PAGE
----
LOS ANGELES — A prosecutor who filed a murder charge against a fugitive former Los Angeles police officer that could result in the death penalty said he believes the man hasn't finished carrying out his vendetta.
"Just read his manifesto and look at his actions," Riverside County District Attorney Paul Zellerbach said. "He's trying to send a message, and it would be my belief that his message is not completed yet."
Zellerbach filed charges Monday against Christopher Dorner for the murder of Riverside police Officer Michael Crain and the attempted murder of three other officers.
The manhunt for Dorner, 33, began last Wednesday when he was named the suspect in the Orange County killings of a former Los Angeles police captain's daughter and her fiance the previous weekend. Hours after police announced they were looking for him, Dorner allegedly fired at two LAPD officers then ambushed the Riverside officers.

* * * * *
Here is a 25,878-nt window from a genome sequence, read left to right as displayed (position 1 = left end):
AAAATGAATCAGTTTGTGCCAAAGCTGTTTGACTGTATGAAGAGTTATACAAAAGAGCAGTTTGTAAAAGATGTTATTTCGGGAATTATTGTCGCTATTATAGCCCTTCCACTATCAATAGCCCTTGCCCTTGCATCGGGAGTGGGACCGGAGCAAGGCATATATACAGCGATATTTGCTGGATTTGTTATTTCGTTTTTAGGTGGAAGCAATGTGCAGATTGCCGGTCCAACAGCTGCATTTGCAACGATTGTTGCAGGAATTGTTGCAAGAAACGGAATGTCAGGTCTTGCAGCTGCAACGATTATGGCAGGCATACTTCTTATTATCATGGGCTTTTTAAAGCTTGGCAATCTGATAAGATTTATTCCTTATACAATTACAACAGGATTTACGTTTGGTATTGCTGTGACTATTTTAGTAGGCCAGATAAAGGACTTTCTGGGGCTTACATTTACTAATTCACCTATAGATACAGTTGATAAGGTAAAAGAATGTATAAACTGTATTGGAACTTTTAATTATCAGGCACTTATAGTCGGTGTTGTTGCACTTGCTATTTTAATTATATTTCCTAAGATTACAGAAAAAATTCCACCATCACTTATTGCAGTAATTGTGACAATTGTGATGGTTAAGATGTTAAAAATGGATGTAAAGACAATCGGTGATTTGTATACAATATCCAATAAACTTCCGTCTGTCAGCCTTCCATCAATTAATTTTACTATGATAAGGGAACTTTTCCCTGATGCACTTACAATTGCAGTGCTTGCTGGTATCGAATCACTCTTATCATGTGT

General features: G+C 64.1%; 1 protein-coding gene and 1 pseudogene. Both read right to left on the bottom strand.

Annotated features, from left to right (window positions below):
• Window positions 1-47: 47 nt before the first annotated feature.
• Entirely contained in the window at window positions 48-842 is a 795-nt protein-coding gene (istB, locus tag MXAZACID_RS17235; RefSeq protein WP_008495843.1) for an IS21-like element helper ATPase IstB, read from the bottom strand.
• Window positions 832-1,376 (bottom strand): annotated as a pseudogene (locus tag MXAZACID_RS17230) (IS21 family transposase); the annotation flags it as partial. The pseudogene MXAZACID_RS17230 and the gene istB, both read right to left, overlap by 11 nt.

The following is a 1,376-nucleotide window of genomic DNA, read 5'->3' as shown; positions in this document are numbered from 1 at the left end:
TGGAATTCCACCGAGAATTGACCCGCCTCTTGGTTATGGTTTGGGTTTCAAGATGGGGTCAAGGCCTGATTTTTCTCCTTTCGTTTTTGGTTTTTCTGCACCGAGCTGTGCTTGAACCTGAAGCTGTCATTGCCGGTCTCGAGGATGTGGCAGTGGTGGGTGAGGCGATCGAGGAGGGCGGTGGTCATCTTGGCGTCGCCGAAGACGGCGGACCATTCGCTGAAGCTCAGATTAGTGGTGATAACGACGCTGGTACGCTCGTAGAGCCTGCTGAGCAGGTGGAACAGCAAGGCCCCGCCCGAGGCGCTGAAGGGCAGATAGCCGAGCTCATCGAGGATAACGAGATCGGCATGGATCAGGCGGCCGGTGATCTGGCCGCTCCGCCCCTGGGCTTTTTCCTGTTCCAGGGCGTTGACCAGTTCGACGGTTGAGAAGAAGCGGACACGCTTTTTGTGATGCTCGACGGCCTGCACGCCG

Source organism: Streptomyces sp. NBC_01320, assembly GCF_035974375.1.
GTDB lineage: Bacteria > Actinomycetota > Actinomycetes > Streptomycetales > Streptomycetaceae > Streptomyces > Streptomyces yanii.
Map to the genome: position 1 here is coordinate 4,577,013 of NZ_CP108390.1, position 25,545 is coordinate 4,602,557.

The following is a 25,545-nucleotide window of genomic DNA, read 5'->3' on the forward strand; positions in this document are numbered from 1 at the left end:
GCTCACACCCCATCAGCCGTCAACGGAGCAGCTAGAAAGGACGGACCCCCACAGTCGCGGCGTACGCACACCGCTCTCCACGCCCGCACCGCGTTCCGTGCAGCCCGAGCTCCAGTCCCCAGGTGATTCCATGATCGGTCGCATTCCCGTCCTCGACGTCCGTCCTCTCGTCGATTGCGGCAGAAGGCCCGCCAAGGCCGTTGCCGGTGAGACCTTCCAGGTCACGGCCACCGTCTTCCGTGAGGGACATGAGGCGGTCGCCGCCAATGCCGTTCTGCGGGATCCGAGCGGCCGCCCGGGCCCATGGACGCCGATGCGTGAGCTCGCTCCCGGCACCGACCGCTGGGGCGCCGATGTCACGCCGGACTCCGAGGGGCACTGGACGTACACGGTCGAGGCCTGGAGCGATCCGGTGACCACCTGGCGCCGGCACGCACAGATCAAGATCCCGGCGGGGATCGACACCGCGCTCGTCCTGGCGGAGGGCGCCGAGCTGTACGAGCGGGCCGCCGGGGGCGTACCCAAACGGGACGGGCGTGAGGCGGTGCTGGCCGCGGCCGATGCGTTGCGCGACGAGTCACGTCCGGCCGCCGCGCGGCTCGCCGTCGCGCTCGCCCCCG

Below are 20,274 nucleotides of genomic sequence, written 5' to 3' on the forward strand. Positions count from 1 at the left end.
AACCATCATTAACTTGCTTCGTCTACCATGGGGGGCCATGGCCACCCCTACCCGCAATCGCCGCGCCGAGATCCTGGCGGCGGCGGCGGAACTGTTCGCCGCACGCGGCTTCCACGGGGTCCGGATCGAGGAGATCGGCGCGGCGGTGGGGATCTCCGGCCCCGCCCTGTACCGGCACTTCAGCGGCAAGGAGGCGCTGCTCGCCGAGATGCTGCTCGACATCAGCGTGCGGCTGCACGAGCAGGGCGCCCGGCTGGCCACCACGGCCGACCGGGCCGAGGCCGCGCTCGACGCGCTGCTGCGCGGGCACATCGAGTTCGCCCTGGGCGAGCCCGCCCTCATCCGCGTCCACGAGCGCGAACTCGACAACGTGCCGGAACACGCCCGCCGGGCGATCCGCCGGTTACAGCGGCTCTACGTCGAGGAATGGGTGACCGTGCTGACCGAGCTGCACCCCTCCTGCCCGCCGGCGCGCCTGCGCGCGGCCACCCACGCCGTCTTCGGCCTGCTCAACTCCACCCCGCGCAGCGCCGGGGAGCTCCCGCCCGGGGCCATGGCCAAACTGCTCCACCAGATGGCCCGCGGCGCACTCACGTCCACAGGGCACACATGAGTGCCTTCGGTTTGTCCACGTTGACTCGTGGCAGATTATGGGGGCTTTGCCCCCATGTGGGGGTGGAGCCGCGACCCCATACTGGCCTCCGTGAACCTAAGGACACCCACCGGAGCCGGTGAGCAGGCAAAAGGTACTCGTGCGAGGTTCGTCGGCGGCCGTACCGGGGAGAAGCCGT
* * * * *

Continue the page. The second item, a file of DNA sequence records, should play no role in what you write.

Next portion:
"By both his words and conduct, he has made very clear to us that every law enforcement officer in Southern California is in danger of being shot and killed," Zellerbach said at a news conference guarded by four officers armed with rifles.
Police said Dorner wrote a lengthy manifesto that was posted to Facebook after the double killing. The manifesto vowed deadly revenge on those in the LAPD responsible for his firing years earlier, and their families. Police now are providing protection for some 50 families thought to be targets.
The search for Dorner remained focused in the mountains near Big Bear Lake about 80 miles east of Los Angeles after his burned-out truck was found there last Thursday. Authorities are searching more than 30 square miles day and night in the ski resort area and checking on roughly 600 cabins.
Police urged area residents with security cameras to review images to see if Dorner was recorded.